Ammonite Fossils have long captured people’s imaginations, but these distinctive spiral shells’ true nature and origin were once a mystery. One of the earliest explanations for ammonites was that they were fossilised snakes, dubbed ‘snakestones’. But as it turns out, cephalopod molluscs were the trustworthy source of these fossils.

In the late 1800s, Karl Alfred von Zittel helped classify these creatures, discovering that their shells were once inhabited by sea-dwelling molluscs. Ammonites are a fascinating group of extinct marine molluscs that first appeared during the Devonian period and continued until the end of the Cretaceous–Paleogene extinction event.

What’s most surprising about Ammonites is that they are more closely related to living coleoids, such as octopuses, squid, and cuttlefish than to shelled nautiloids like the living Nautilus species. Ammonites belong to the Ammonoidea subclass of Cephalopoda, a larger group of animals that also includes squid and octopuses.


Ammonites were incredibly diverse creatures with a wide range of sizes and shapes. Some of these prehistoric molluscs were tiny, measuring less than an inch in diameter, while others were truly massive, with shells that could grow up to eight feet wide. While most ammonites had coiled shells, there were also species with long, straight shells, making them look quite different from their coiled brethren.

Inside the spiral shells, there were a series of increasingly larger compartments separated by delicate walls known as septa. To move through the water, ammonites used a siphuncle, a thin tube that allowed air to flow through the inner chambers of their shells. 

Diet and habitat 

During the Mesozoic epoch, Ammonites were abundant in the seas. Ammonites lived in warm, shallow waters most of their lives and are believed to have had a carnivorous diet. Ammonites inhabited the areas just above the seafloor, where oxygen levels were too low for other animals to live. This was due to their floating and free-swimming behaviour.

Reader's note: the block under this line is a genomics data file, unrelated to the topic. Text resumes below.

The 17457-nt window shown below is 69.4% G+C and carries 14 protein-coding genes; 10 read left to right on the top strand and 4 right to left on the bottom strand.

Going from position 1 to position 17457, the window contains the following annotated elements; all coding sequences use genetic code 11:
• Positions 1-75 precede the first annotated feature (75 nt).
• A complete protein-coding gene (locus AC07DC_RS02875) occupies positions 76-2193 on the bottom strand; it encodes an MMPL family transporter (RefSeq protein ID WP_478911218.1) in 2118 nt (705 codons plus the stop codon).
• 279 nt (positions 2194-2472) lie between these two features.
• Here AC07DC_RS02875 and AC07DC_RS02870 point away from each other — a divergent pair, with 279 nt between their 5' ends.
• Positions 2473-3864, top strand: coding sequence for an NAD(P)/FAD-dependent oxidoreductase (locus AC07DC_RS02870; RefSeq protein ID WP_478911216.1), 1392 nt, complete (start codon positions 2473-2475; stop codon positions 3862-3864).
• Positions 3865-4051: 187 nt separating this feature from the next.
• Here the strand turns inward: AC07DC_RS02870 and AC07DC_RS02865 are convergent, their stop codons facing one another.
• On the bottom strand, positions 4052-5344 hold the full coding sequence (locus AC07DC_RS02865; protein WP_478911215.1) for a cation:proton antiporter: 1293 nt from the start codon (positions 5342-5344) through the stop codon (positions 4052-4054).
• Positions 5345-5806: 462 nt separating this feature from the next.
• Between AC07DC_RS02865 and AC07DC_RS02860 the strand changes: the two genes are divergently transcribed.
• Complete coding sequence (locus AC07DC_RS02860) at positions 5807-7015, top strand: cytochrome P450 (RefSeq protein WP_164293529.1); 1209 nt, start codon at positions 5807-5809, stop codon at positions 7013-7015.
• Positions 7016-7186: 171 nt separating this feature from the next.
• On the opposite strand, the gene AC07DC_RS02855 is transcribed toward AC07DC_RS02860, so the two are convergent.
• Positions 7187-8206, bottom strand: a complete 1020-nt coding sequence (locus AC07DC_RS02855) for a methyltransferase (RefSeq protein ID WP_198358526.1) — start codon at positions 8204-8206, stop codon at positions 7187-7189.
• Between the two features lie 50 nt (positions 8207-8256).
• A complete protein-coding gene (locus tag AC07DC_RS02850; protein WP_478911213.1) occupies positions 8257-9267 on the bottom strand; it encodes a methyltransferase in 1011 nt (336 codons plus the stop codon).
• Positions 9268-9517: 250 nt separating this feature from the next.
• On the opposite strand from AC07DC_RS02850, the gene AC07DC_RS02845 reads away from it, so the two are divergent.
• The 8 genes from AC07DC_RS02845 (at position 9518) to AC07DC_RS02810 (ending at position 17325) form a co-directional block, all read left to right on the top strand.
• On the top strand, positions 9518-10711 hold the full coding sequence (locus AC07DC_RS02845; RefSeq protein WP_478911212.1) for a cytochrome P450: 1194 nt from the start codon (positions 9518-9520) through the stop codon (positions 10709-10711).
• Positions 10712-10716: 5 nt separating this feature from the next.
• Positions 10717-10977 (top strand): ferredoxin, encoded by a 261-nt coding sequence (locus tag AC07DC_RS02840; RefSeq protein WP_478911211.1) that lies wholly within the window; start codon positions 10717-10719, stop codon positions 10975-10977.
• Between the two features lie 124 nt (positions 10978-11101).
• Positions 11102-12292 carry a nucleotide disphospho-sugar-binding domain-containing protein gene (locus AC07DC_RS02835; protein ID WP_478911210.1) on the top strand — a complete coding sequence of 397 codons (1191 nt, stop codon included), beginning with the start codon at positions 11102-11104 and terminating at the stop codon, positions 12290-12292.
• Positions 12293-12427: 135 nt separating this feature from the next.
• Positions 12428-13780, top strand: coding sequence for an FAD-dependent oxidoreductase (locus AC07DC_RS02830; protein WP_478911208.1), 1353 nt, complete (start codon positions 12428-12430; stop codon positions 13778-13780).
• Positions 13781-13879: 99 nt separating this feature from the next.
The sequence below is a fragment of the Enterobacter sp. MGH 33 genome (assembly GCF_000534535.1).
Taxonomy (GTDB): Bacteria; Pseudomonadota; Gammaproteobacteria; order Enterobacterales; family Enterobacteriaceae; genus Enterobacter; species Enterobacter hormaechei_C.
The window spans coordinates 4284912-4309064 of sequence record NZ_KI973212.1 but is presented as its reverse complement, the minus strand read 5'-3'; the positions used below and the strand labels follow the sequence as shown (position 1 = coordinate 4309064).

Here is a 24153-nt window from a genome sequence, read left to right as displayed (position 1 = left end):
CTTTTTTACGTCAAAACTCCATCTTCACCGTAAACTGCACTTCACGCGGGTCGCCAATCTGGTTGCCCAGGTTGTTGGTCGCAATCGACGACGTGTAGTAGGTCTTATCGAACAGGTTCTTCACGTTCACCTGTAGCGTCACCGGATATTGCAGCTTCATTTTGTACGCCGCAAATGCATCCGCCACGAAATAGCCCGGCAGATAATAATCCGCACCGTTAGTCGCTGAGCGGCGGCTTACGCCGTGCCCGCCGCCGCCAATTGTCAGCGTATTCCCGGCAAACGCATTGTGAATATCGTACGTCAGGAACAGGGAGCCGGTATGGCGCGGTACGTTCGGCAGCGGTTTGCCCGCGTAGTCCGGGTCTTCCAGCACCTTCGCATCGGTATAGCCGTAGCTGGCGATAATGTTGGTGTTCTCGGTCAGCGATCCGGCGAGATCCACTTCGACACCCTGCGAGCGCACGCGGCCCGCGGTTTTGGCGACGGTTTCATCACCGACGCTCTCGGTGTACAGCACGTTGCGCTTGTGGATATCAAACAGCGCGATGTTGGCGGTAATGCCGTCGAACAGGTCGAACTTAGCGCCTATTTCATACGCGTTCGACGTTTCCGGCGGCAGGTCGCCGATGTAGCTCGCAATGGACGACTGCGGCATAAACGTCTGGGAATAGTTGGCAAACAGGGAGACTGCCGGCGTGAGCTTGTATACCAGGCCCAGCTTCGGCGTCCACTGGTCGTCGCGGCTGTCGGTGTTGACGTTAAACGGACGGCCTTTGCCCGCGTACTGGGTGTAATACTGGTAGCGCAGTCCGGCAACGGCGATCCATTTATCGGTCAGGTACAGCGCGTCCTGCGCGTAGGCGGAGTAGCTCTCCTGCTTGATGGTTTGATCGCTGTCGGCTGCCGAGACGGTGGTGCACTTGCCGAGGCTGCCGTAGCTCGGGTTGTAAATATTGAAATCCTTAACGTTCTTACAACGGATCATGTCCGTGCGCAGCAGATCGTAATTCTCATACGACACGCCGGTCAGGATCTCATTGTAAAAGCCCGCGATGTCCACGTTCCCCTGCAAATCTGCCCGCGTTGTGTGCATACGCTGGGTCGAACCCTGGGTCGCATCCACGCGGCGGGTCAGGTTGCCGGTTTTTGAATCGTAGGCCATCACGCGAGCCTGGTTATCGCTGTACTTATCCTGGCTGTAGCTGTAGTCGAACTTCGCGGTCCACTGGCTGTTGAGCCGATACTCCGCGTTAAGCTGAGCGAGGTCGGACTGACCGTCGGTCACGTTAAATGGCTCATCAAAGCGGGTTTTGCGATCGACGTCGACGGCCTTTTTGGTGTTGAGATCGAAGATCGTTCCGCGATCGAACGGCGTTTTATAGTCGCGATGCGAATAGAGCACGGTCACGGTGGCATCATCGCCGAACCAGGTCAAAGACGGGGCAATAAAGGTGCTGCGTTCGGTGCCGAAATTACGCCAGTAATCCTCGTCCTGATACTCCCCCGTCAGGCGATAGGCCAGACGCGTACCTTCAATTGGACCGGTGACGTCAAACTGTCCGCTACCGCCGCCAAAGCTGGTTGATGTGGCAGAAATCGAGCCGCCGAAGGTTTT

Ammonites were stealthy hunters who stalked their prey before grabbing it with their tentacles and consuming it with their powerful jaws. They had sharp, beak-like mouths that helped them trap prey such as plankton, crabs, molluscs, fish, and cephalopods.

Myths and legends

Gods and deities 

Ammonites owe their name to the ancient Egyptian god Amun, also known as Ammon in Greek mythology. Amun was often depicted with ram's horns, which may have led to the association with the spiral-shaped shells of ammonites. However, it is interesting that Ammonite Fossils are scarce in Egypt. It is more likely that the shells of giant snails found in the Eocene Limestone of Mokattam, near Cairo, inspired the name.

The Greek word 'keras', meaning horn, also features in the names of many Ammonite genera, further emphasising the connection with Amun's distinctive horns.

Protection from snakes and reptiles

Ammonites, with their spiral form, have often been compared to snakes throughout history. Early works of natural history dubbed them as "snakestones" due to their resemblance to serpents. This connection between Ammonites and snakes dates back to medieval times in Europe, where ammonites were believed to be fossilised snakes.

According to lore, Saxon Abbess Saint Hilda was tasked with removing snakes from her village in the early 1600s. She cast a spell that turned the snakes to stone and threw them off cliffs. This myth became so widely known that local collectors and dealers in fossils began carving snakeheads into ammonites to perpetuate the legend.

St Hilda from Whitby, England

In medieval England, Ammonites were considered a protective charm against snakes and were often worn by those who feared the reptiles. The snakestone legend is mainly associated with the town of Whitby, which was home to the Anglo-Saxon abbess St Hilda. Three 'snakestones' are included in the town's coat of arms, symbolising the town's connection to the legend.